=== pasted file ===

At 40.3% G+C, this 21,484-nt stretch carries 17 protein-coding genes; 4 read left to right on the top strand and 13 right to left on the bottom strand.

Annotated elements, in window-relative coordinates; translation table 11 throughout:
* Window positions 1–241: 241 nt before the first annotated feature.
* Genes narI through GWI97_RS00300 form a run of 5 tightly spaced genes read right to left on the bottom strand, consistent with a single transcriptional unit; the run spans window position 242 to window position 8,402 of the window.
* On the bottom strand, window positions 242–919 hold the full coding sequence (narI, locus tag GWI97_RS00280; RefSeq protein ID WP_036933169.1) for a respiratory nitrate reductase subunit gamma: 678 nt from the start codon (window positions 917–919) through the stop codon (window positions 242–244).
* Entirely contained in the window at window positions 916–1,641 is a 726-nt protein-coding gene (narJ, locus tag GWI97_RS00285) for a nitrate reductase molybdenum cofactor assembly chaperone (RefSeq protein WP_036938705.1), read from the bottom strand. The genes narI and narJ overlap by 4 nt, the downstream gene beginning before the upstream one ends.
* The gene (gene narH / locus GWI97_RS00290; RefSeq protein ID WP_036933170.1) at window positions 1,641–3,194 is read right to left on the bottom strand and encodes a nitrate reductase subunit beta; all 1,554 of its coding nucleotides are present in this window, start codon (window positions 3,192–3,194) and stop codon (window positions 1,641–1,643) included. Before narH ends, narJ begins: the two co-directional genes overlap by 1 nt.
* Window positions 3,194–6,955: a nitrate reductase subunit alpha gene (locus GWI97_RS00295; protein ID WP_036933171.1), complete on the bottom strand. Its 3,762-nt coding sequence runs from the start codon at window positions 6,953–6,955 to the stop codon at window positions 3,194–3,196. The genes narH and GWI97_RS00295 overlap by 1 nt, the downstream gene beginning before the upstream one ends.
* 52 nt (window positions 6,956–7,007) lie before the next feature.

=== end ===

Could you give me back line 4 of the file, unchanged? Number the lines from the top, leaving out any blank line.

* Genes narI through GWI97_RS00300 form a run of 5 tightly spaced genes read right to left on the bottom strand, consistent with a single transcriptional unit; the run spans window position 242 to window position 8,402 of the window.